Of course, the FBI strongly advises against paying a ransom, partly because it does not guarantee that the criminal organization won’t have access again to your data or that it won’t be published. Furthermore, it incites attackers to increase their actions against other organizations and to continue profiting from extortion. In any case, the FBI understands that when companies are unable to continue with their functions, they will evaluate all options to protect their shareholders, employees and customers. On the other hand, the controversy arises as to whether paying a ransom may violate laws on financing terrorist activities, money laundering, etc.
Data encryption as a means to protect against a ransomware attack
Data encryption protects information wherever it moves. If the data has been encrypted, it will be inaccessible or useless to cybercriminals. The data may be re-encrypted by the malware, but if it is extracted, they cannot be published as is happening in recent attacks where data is extracted in clear and extorted with the potential publication of the same.
Organizations must not only consider a traditional encryption solution to protect themselves from these attacks, but also one that have control on access and identity so makes it possible to restrict access permissions (View, edit, print, etc.).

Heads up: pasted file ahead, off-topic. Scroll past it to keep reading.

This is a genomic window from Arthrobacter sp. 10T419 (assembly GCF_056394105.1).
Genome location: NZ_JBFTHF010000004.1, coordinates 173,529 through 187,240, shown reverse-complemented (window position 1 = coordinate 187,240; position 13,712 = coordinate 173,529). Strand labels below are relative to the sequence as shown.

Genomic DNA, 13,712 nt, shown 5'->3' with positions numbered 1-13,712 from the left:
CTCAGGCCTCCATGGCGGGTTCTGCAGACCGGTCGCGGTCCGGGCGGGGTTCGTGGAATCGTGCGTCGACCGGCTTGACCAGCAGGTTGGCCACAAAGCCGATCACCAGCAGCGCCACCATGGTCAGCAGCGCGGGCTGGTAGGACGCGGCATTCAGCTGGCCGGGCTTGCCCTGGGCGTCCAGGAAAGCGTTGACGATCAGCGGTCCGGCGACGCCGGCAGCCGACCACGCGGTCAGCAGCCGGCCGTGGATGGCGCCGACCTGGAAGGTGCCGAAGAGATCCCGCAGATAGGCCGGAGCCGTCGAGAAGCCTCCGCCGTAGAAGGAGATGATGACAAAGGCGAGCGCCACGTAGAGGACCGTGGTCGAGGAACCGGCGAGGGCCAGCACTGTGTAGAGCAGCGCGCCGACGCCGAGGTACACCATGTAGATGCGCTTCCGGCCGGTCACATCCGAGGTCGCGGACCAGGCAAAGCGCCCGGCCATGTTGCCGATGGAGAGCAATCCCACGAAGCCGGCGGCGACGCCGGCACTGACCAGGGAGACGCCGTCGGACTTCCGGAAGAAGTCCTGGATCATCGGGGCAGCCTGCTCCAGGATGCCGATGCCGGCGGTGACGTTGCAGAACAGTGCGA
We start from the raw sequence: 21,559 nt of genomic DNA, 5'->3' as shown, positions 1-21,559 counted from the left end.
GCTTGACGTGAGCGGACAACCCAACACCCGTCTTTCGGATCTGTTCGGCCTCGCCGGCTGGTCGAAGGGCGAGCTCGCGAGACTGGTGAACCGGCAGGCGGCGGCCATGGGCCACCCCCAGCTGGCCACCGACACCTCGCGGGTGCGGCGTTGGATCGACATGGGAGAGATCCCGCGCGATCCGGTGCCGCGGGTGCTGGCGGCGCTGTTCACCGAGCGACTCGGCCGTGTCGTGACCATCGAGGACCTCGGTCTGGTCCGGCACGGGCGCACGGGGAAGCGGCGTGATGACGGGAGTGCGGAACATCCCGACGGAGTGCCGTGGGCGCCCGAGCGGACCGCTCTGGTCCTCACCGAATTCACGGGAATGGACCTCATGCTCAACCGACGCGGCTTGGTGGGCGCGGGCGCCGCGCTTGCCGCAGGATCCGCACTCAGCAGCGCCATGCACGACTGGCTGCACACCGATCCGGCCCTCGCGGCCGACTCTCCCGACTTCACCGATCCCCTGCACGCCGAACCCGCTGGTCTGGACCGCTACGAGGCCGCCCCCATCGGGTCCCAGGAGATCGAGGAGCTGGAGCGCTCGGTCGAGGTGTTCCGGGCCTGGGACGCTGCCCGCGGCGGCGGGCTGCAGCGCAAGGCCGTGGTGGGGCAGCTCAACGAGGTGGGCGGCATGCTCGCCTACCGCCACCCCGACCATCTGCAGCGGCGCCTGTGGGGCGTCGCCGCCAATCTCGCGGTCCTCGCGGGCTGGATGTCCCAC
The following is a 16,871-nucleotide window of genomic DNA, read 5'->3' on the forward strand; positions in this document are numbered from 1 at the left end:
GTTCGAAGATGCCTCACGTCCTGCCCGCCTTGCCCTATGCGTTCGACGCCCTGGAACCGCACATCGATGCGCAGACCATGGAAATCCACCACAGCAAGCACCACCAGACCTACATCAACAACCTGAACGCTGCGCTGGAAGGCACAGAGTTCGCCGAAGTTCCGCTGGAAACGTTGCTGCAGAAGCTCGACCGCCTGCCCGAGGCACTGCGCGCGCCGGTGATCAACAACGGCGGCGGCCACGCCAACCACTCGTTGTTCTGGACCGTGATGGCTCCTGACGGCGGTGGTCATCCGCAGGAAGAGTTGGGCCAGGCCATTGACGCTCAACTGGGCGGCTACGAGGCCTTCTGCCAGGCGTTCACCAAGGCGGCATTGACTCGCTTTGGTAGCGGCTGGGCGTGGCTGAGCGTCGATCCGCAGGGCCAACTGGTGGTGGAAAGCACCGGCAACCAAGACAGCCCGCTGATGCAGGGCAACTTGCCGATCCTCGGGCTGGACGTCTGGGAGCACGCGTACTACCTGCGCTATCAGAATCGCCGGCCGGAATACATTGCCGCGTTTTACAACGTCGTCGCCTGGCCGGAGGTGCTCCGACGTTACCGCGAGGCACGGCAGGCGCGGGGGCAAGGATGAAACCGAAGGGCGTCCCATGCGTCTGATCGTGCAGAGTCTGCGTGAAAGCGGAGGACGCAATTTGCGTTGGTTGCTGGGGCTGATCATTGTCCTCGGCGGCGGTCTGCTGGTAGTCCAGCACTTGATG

How SealPath can help prevent the effects of a ransmoware attack
With a data-centric security solution like SealPath:
- The data will remain protected when is at rest, in transit and in use.
- It is possible to limit access permissions, so that if a document is shared with a third party, they can open it and work with the document without having to unprotect it, thus the copies remain encrypted wherever they behave.
- It is possible to control the identity of the people who can access a certain file. In this way, if an identity has been compromised, it is possible to revoke access to the documents to it.
SealPath also offers a complete audit of accesses to protected information, so that users’ activity on sensitive documentation of the organization can be seen. If you want to know more, click below, and you will see the features of SealPath’s data protection solution.
Don’t wait to ask yourself whether or not the ransom is worth paying, put the means first to have your data safe and under control in any location and safe from possible ransomware attacks. Contact our team here and we will help you as soon as possible.